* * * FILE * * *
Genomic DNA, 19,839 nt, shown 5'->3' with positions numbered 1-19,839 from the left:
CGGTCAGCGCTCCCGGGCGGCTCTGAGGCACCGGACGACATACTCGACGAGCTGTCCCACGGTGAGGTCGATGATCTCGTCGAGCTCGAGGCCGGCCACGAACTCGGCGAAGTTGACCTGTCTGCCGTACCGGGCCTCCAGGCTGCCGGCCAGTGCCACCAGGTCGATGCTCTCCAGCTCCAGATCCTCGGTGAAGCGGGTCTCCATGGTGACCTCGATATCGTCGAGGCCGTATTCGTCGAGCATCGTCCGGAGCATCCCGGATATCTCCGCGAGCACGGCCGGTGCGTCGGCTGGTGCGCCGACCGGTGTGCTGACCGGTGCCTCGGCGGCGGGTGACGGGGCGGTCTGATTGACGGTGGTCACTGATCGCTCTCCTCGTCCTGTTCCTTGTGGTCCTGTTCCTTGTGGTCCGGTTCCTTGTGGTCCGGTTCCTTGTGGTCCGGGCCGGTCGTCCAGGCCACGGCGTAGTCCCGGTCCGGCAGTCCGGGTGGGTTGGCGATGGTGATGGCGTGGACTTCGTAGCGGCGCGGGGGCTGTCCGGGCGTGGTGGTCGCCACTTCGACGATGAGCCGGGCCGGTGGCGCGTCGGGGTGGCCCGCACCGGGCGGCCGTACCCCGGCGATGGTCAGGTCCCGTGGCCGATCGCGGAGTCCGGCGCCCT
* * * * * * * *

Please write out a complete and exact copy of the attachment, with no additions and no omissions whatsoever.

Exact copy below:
Genomic DNA, 19,839 nt, shown 5'->3' with positions numbered 1-19,839 from the left:
CGGTCAGCGCTCCCGGGCGGCTCTGAGGCACCGGACGACATACTCGACGAGCTGTCCCACGGTGAGGTCGATGATCTCGTCGAGCTCGAGGCCGGCCACGAACTCGGCGAAGTTGACCTGTCTGCCGTACCGGGCCTCCAGGCTGCCGGCCAGTGCCACCAGGTCGATGCTCTCCAGCTCCAGATCCTCGGTGAAGCGGGTCTCCATGGTGACCTCGATATCGTCGAGGCCGTATTCGTCGAGCATCGTCCGGAGCATCCCGGATATCTCCGCGAGCACGGCCGGTGCGTCGGCTGGTGCGCCGACCGGTGTGCTGACCGGTGCCTCGGCGGCGGGTGACGGGGCGGTCTGATTGACGGTGGTCACTGATCGCTCTCCTCGTCCTGTTCCTTGTGGTCCTGTTCCTTGTGGTCCGGTTCCTTGTGGTCCGGTTCCTTGTGGTCCGGGCCGGTCGTCCAGGCCACGGCGTAGTCCCGGTCCGGCAGTCCGGGTGGGTTGGCGATGGTGATGGCGTGGACTTCGTAGCGGCGCGGGGGCTGTCCGGGCGTGGTGGTCGCCACTTCGACGATGAGCCGGGCCGGTGGCGCGTCGGGGTGGCCCGCACCGGGCGGCCGTACCCCGGCGATGGTCAGGTCCCGTGGCCGATCGCGGAGTCCGGCGCCCT